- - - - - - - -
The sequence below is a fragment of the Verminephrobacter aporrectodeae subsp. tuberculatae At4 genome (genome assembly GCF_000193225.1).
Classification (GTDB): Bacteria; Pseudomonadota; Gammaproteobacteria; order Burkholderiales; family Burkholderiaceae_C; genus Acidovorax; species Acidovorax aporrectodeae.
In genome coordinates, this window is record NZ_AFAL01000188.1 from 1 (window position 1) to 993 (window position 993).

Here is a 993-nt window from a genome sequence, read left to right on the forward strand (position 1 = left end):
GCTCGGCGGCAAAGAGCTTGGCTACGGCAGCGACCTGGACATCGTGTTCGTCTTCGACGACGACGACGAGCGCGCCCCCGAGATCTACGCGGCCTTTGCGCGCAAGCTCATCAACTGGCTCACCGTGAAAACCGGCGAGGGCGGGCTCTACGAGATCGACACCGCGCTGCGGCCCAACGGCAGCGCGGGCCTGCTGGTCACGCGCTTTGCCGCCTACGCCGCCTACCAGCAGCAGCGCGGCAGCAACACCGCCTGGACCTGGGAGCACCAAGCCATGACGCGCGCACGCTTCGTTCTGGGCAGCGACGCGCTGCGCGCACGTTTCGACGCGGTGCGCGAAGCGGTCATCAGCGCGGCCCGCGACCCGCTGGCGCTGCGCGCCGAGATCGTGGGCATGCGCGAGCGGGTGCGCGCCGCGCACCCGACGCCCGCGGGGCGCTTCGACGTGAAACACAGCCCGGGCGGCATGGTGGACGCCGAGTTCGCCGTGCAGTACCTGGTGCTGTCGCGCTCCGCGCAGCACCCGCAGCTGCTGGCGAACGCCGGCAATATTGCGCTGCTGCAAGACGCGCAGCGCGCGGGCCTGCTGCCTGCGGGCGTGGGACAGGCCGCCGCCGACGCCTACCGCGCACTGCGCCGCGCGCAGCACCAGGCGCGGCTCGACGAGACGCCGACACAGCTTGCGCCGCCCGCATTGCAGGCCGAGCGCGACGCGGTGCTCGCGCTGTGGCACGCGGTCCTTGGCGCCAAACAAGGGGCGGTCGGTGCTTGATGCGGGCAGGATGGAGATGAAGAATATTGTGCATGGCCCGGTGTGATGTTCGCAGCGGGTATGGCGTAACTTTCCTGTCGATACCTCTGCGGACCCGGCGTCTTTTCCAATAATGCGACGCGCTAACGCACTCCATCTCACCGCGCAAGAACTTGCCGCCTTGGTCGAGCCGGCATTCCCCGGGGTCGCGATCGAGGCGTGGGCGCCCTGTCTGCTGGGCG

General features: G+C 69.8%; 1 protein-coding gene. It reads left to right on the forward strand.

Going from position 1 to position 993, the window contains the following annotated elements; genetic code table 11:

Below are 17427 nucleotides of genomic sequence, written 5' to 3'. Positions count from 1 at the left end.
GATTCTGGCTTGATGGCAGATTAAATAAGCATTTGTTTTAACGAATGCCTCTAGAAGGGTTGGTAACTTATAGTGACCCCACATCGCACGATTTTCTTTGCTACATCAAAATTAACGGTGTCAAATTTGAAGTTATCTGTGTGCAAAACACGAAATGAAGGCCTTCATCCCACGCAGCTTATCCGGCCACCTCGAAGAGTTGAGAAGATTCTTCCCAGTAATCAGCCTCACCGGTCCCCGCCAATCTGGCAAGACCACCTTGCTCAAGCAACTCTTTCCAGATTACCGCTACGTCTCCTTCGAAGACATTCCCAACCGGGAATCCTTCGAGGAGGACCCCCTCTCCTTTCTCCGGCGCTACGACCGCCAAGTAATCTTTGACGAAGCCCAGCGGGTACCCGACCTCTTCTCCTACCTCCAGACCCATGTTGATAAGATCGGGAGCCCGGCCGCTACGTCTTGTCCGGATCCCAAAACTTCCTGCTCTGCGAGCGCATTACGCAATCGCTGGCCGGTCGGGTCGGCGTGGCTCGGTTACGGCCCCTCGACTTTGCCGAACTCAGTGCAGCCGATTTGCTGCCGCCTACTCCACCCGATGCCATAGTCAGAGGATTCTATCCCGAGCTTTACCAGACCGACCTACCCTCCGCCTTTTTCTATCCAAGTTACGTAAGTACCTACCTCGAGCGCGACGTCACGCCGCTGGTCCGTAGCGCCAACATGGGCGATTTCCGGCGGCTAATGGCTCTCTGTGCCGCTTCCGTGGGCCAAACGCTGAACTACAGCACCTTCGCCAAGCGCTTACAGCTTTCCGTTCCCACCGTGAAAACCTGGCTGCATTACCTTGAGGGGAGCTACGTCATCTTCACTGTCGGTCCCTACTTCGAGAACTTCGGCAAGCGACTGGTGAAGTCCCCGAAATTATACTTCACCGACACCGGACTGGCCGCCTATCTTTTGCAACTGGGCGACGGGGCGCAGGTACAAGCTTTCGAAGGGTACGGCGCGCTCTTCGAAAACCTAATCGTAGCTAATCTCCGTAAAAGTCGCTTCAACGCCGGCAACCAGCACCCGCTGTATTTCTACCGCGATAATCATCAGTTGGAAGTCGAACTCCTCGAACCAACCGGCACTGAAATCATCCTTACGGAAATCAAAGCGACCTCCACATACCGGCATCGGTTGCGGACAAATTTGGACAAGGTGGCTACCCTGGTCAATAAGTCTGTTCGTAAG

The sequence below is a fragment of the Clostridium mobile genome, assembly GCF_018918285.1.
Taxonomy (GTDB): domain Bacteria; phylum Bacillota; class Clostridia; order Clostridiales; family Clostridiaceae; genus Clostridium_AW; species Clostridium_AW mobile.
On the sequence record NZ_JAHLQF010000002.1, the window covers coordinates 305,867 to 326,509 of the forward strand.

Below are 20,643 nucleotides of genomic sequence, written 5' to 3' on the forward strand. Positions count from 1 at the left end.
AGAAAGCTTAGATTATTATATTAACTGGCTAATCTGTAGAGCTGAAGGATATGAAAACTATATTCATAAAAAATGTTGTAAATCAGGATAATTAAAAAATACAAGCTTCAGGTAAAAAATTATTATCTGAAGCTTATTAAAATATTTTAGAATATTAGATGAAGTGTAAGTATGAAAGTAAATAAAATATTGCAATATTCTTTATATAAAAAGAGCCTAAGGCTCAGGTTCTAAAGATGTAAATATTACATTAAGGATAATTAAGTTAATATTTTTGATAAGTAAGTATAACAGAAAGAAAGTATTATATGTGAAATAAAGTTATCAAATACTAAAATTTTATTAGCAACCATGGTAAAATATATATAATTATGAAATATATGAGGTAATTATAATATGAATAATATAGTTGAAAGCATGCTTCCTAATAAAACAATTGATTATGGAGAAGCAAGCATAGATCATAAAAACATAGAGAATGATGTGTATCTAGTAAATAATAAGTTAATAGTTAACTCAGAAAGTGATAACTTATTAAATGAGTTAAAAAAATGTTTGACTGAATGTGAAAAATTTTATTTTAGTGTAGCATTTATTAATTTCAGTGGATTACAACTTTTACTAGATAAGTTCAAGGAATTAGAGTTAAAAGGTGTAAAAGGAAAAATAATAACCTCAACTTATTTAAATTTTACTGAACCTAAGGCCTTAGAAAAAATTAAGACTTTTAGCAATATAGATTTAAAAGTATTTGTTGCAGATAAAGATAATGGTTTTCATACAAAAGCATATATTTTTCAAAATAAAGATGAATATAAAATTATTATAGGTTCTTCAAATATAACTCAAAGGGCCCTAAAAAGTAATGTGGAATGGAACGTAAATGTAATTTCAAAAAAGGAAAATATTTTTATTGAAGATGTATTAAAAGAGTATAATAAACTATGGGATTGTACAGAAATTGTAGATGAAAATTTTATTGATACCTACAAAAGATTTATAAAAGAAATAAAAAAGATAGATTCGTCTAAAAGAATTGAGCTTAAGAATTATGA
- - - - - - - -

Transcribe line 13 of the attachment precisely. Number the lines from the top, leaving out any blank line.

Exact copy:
Below are 20,643 nucleotides of genomic sequence, written 5' to 3' on the forward strand. Positions count from 1 at the left end.